Design Thinking and Solutions in Medicine, Health & Care
Opinion | Joseph Ferenbok
Date: August 30, 2019
Over the last several years there has been a rise in the application of Design Thinking for creative problem-solving in healthcare. Having been an early adopter and proponent of Design Thinking it has pained me over the last several years to admit and realize the limitations and short-comings of Design Thinking in health and medicine. I do not wish to be fatalistic, but I do not believe that the approach is completely without merit, and using a human-centric strategy is (in my opinion) significantly better in many cases especially in healthcare contexts than many other approaches (if your goal is to improve quality of life or patient experience). However, there are a number of nuances to Design Thinking that are incongruous with innovation in health and care because of the specialized ethical and regulatory constraints.
One significant point of contention is the focus on and use of language associated with finding “solutions”. Although in many cases the identification of needs and framing of problems within Design Thinking positions the outcome to the process as a human-centric “solution” to the identified problem. This can be extremely problematic and borderline unethical in healthcare. For one, the nature of problems in health and care tend to be more on the side of complex “wicked” problems of design rather than absolute binary problems that have definitive solutions. For example, the redesign of a process or practice in a hospital will not in all cases ‘solve’ the identified problem. To reduce the spread of opportunistic infections the proposed solution seems simple—get people to wash their hands. Hand washing as a “solution” as part of anti-microbial stewardship has been advocated for decades. Even if handwashing was performed 100% of the time by everyone, it would not entirely “solve” the spread of opportunistic infections. The reality is that many of the problems in health and care are complex and multi-factorial and no one “solution” is likely to the absolute magic bullet for prevention.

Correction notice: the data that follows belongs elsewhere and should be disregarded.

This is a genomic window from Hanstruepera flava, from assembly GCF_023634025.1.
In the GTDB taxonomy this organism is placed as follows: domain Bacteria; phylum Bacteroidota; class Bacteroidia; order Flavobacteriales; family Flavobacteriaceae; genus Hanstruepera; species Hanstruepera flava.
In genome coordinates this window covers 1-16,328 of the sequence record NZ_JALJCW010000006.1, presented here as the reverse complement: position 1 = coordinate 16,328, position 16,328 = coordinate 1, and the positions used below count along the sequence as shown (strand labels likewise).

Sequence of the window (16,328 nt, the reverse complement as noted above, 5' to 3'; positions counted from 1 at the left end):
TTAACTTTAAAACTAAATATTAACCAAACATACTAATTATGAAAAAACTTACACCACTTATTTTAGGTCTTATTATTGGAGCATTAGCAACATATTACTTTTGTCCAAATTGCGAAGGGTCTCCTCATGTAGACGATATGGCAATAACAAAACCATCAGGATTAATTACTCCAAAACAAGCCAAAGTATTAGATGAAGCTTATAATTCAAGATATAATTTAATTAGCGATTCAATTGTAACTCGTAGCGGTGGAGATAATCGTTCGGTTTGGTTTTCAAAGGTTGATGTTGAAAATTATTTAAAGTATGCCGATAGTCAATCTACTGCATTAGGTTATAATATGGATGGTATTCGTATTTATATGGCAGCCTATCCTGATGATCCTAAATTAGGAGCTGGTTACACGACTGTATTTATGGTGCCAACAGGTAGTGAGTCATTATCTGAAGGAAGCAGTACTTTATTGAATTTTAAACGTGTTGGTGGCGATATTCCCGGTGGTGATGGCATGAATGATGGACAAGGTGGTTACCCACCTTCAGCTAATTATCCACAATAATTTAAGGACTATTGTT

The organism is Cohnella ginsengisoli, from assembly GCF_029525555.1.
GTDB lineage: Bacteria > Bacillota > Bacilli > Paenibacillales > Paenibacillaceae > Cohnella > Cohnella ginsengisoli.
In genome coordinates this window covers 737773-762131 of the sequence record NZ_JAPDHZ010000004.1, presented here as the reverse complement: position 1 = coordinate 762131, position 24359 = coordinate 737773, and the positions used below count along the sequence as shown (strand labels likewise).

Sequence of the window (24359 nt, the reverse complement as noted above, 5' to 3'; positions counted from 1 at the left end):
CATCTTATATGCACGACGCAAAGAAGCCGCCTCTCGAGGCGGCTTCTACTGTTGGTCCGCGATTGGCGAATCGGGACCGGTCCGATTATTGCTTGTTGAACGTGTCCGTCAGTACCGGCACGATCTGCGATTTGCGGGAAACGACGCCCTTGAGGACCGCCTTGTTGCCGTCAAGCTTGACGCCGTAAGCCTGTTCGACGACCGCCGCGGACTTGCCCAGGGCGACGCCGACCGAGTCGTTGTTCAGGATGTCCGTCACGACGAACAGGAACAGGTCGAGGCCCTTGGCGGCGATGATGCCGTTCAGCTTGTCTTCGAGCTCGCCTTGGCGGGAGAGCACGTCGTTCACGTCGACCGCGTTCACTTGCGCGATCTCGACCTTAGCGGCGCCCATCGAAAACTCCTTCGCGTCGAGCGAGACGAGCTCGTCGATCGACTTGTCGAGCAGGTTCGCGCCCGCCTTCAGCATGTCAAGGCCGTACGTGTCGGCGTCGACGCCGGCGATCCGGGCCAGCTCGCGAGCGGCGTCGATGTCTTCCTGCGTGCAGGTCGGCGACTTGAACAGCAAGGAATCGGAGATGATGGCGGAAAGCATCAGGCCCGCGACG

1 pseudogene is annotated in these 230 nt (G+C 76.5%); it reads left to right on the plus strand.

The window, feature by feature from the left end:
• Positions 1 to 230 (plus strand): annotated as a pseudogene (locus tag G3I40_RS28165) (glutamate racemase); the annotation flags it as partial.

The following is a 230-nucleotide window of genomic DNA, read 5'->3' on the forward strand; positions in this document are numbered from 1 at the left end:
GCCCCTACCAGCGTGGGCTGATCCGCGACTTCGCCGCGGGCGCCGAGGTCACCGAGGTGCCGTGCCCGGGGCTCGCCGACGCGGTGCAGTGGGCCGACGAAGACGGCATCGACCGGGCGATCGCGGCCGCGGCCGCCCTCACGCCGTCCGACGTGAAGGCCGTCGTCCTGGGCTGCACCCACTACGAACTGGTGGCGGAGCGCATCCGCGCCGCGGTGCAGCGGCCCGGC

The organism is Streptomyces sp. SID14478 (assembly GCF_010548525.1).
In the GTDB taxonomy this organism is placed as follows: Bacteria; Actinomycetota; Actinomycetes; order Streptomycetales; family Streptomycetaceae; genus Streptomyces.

Even highly effective solutions, like vaccines, are not in and of themselves ‘solutions’ to medical problems because they, like many other interventions, are deeply embedded in ideologies, practices, customs and beliefs that complicate how problems are solved. The Anti-vaxxer movement, if nothing else, adequately makes this point.